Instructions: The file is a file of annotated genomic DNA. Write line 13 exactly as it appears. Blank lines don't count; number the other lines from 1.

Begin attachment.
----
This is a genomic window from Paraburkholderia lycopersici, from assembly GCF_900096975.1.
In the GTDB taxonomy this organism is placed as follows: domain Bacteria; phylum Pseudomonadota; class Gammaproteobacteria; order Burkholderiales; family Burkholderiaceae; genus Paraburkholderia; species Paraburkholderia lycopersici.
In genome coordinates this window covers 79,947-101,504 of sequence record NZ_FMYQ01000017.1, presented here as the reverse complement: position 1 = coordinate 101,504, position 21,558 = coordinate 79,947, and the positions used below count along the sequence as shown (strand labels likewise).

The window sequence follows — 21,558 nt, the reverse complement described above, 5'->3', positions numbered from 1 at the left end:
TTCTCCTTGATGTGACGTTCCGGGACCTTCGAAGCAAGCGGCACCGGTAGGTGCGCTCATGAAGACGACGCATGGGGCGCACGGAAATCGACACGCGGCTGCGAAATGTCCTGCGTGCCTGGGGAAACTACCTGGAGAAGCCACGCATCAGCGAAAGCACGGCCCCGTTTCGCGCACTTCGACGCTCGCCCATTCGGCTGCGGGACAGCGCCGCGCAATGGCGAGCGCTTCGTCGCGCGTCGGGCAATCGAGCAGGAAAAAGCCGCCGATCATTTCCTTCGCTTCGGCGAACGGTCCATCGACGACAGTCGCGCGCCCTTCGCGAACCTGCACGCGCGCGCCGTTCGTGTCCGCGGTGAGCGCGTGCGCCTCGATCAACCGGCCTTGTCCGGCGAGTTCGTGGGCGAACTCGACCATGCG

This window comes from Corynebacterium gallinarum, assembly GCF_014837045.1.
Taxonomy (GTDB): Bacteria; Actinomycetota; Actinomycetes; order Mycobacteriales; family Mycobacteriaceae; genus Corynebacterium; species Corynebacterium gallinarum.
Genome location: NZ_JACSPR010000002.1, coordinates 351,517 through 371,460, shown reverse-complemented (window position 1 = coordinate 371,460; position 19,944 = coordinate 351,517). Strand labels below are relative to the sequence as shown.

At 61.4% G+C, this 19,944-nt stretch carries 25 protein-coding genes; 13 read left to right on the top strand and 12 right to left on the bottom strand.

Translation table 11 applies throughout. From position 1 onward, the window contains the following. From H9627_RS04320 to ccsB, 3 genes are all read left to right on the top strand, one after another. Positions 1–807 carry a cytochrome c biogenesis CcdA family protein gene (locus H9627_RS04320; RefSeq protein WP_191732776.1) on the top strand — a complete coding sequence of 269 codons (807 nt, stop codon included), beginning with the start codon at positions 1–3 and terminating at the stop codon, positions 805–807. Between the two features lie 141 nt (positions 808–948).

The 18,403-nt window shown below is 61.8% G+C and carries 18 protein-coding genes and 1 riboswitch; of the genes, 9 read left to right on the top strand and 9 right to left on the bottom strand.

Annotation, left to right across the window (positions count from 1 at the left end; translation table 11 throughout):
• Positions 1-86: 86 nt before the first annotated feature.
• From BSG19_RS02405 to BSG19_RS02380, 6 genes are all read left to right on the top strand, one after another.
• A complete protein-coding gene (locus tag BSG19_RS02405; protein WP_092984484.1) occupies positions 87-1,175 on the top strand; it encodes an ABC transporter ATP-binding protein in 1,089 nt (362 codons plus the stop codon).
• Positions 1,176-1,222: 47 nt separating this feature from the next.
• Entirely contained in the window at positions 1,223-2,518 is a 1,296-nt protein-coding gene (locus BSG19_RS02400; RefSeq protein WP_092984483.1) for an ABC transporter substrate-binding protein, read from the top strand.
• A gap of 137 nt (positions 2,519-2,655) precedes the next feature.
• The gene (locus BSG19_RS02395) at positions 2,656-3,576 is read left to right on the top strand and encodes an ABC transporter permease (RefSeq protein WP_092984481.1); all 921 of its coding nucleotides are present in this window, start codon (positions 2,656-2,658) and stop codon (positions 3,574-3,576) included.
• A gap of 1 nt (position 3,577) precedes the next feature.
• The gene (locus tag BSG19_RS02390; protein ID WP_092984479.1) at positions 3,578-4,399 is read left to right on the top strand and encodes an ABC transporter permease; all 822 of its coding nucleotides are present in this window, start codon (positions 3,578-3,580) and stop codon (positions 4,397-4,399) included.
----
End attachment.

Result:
• Positions 1-86: 86 nt before the first annotated feature.